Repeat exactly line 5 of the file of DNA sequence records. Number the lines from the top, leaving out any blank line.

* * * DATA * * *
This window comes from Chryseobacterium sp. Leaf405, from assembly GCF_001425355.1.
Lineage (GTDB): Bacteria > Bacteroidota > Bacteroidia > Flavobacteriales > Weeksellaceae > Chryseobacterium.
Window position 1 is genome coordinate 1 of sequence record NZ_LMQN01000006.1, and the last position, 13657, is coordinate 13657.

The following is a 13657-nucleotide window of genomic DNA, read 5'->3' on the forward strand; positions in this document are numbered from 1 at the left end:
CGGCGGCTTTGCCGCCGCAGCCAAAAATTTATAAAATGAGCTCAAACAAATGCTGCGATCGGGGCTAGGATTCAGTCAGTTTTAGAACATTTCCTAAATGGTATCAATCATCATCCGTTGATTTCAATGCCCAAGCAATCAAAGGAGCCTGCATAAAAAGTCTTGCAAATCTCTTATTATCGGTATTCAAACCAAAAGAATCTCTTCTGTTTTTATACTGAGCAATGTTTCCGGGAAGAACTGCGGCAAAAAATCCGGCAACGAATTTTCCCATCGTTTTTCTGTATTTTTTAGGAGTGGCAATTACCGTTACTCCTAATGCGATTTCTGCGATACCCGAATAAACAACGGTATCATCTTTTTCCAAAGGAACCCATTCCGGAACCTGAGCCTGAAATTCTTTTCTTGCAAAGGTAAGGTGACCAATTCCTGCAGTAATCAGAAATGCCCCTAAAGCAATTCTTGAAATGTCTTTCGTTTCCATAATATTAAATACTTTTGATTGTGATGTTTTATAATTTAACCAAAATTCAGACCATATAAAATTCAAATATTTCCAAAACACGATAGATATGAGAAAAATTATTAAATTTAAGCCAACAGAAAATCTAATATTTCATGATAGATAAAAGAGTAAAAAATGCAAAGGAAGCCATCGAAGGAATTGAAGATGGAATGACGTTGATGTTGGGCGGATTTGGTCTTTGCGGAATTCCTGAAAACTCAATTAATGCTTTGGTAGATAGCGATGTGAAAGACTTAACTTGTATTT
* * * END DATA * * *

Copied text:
CGGCGGCTTTGCCGCCGCAGCCAAAAATTTATAAAATGAGCTCAAACAAATGCTGCGATCGGGGCTAGGATTCAGTCAGTTTTAGAACATTTCCTAAATGGTATCAATCATCATCCGTTGATTTCAATGCCCAAGCAATCAAAGGAGCCTGCATAAAAAGTCTTGCAAATCTCTTATTATCGGTATTCAAACCAAAAGAATCTCTTCTGTTTTTATACTGAGCAATGTTTCCGGGAAGAACTGCGGCAAAAAATCCGGCAACGAATTTTCCCATCGTTTTTCTGTATTTTTTAGGAGTGGCAATTACCGTTACTCCTAATGCGATTTCTGCGATACCCGAATAAACAACGGTATCATCTTTTTCCAAAGGAACCCATTCCGGAACCTGAGCCTGAAATTCTTTTCTTGCAAAGGTAAGGTGACCAATTCCTGCAGTAATCAGAAATGCCCCTAAAGCAATTCTTGAAATGTCTTTCGTTTCCATAATATTAAATACTTTTGATTGTGATGTTTTATAATTTAACCAAAATTCAGACCATATAAAATTCAAATATTTCCAAAACACGATAGATATGAGAAAAATTATTAAATTTAAGCCAACAGAAAATCTAATATTTCATGATAGATAAAAGAGTAAAAAATGCAAAGGAAGCCATCGAAGGAATTGAAGATGGAATGACGTTGATGTTGGGCGGATTTGGTCTTTGCGGAATTCCTGAAAACTCAATTAATGCTTTGGTAGATAGCGATGTGAAAGACTTAACTTGTATTT